2009 Portland GSA Annual Meeting (18-21 October 2009)

Paper No. 12
Presentation Time: 9:00 AM-6:00 PM


MCDONALD, Kyle1, HARRIS, Robert N.1, WILLIAMS, Colin2, GRUBB, Frederick3, FULTON, Patrick M.1 and CHAPMAN, David S.4, (1)College of Oceanic and Atmospheric Sciences, Oregon State University, 104 COAS Admin Bldg, Corvallis, OR 97331, (2)U.S. Geological Survey, MS 977, 345 Middlefield Road, Menlo Park, CA 94025, (3)U.S. Geological Survey, Placer Hall, 6000 J Street, Sacramento, CA 95819, (4)Department of Geology and Geophysics, University of Utah, Salt Lake City, UT 84112, kmcdonal@coas.oregonstate.edu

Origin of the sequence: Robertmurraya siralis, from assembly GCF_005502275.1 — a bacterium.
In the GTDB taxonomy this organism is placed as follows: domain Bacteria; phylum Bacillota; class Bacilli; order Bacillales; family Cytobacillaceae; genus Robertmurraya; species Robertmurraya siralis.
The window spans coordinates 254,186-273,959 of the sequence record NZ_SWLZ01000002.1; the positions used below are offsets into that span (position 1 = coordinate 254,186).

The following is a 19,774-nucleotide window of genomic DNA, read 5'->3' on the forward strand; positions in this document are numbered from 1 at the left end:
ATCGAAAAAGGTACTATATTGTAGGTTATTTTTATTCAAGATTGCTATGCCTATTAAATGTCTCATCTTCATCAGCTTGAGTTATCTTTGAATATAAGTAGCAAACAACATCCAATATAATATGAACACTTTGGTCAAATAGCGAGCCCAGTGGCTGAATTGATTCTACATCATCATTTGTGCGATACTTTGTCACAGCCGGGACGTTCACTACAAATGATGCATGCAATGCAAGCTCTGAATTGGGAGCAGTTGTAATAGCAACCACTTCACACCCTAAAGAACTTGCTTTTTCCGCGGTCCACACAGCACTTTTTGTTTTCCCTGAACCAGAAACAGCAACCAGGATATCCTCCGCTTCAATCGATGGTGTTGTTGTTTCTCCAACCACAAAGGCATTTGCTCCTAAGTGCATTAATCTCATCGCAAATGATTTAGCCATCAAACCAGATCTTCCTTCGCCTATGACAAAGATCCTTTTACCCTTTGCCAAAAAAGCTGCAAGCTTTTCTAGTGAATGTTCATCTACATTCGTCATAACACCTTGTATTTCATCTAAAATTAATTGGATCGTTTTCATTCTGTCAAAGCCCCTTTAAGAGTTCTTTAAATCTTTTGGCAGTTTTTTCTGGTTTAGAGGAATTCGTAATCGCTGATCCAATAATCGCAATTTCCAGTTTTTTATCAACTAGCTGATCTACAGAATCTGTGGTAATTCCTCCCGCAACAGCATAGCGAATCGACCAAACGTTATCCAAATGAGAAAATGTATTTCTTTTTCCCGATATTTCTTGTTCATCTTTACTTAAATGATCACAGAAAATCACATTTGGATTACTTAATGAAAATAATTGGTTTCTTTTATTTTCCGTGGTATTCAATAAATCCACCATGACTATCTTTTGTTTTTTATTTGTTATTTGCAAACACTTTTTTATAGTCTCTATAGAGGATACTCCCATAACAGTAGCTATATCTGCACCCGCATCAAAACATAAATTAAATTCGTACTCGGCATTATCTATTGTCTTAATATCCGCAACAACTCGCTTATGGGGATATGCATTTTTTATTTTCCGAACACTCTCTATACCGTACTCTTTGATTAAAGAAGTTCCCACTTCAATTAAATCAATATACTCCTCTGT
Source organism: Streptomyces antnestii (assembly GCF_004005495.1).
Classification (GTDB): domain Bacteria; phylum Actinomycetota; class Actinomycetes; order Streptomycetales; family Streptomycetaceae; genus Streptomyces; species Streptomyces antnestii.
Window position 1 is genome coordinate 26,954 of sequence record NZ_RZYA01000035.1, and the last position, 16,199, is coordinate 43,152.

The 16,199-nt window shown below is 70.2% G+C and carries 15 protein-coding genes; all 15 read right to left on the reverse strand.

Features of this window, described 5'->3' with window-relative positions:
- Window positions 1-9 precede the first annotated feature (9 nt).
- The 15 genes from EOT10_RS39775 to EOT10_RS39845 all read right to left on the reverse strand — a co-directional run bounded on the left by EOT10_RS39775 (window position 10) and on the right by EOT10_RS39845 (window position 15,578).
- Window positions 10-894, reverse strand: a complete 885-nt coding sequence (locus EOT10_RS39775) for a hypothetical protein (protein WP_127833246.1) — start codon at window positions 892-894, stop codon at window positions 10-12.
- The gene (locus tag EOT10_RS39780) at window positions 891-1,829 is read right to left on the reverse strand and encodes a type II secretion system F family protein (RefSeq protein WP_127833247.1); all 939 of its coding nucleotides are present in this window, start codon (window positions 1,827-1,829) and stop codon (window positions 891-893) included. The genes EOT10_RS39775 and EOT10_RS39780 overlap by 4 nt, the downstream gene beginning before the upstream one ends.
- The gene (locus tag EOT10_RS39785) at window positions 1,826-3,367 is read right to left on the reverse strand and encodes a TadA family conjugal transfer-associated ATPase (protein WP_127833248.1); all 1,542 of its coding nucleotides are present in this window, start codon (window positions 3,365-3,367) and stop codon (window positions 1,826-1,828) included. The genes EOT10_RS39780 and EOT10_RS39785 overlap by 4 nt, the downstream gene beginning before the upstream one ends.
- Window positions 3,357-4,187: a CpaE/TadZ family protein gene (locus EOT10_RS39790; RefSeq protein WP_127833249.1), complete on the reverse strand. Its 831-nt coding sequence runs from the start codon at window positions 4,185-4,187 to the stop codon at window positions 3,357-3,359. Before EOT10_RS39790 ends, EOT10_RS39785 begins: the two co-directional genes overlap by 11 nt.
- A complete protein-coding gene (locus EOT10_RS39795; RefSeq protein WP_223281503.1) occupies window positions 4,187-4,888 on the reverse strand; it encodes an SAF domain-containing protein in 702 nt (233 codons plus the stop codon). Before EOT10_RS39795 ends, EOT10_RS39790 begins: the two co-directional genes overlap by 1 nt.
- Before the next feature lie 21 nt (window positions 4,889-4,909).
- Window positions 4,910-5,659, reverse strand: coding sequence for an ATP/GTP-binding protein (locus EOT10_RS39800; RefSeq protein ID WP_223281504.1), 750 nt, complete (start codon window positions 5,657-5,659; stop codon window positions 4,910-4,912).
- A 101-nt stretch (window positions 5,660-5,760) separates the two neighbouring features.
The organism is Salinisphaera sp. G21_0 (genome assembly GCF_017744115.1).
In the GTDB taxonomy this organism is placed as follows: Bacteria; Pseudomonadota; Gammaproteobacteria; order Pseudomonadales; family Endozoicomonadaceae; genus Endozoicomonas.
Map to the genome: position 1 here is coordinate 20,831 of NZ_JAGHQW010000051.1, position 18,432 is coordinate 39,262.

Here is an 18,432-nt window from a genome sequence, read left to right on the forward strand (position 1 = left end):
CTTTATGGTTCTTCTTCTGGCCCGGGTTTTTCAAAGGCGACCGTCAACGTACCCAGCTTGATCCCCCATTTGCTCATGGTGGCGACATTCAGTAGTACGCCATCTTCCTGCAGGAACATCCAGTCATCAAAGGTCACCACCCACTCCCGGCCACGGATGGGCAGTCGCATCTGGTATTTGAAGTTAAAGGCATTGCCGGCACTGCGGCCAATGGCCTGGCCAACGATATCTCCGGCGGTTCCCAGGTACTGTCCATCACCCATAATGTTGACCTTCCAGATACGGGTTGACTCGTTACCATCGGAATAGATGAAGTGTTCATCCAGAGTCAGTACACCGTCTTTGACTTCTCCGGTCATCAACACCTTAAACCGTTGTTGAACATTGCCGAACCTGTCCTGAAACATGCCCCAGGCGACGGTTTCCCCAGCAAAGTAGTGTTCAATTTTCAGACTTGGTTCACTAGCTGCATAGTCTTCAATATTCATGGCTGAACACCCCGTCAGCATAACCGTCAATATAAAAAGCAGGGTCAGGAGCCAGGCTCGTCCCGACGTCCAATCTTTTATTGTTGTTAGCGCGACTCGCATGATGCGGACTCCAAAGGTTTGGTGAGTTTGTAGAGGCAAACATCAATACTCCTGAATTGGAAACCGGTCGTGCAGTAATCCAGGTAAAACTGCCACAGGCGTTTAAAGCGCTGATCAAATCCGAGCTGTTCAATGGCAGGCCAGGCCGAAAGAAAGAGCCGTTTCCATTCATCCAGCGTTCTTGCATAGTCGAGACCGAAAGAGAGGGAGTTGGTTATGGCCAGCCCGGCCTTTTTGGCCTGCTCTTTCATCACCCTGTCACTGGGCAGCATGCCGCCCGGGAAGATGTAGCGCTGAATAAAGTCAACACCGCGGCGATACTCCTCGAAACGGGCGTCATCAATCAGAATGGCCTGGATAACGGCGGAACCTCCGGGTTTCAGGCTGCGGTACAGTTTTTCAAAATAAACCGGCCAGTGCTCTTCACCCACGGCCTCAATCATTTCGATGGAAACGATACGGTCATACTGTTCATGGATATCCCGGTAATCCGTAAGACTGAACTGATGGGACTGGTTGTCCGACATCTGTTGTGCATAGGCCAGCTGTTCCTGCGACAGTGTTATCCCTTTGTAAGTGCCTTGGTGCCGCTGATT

An integral component to understanding lithospheric rheology, fault mechanics, and geodynamic processes is knowledge of the subsurface thermal regime. We present 26 new heat flow values from boreholes drilled during the installation of borehole strain meters as part of the Plate Boundary Observatory (PBO) along the San Andreas Fault. These new values extend existing heat flow coverage in California, and help constrain the role of temperature in determining the spatial and temporal pattern of deformation within this plate boundary zone. The boreholes are clustered by area: north of the Mendocino triple junction (n=4), San Francisco Bay Area (n=5), San Juan Batista (n=5), Parkfield (n=7), and Anza (n=5). The boreholes vary in depth from 97 to 245 m. Temperature profiles were measured in each borehole and more than 899 thermal conductivity measurements were determined from drill cuttings and core samples. Heat production measurements are currently in progress. Temperature gradients have been corrected for the perturbing effects of terrain and this data was combined with thermal conductivity to form thermal resistance plots and calculate heat flow. From north to south, heat flow values range between approximately 42 and 72 mW m-2 north of the Mendocino triple junction, 78 and 92 mW m-2 in the San Francisco Bay Area, 68 and 112 mW m-2 in San Juan Batista, 52 and 116 mW m-2 in Parkfield, and 53 and 99 mW m-2 in Anza. With the exception of values north of the Mendocino triple junction, heat flow values are consistent with elevated heat flow that characterizes much of the California Coast Ranges.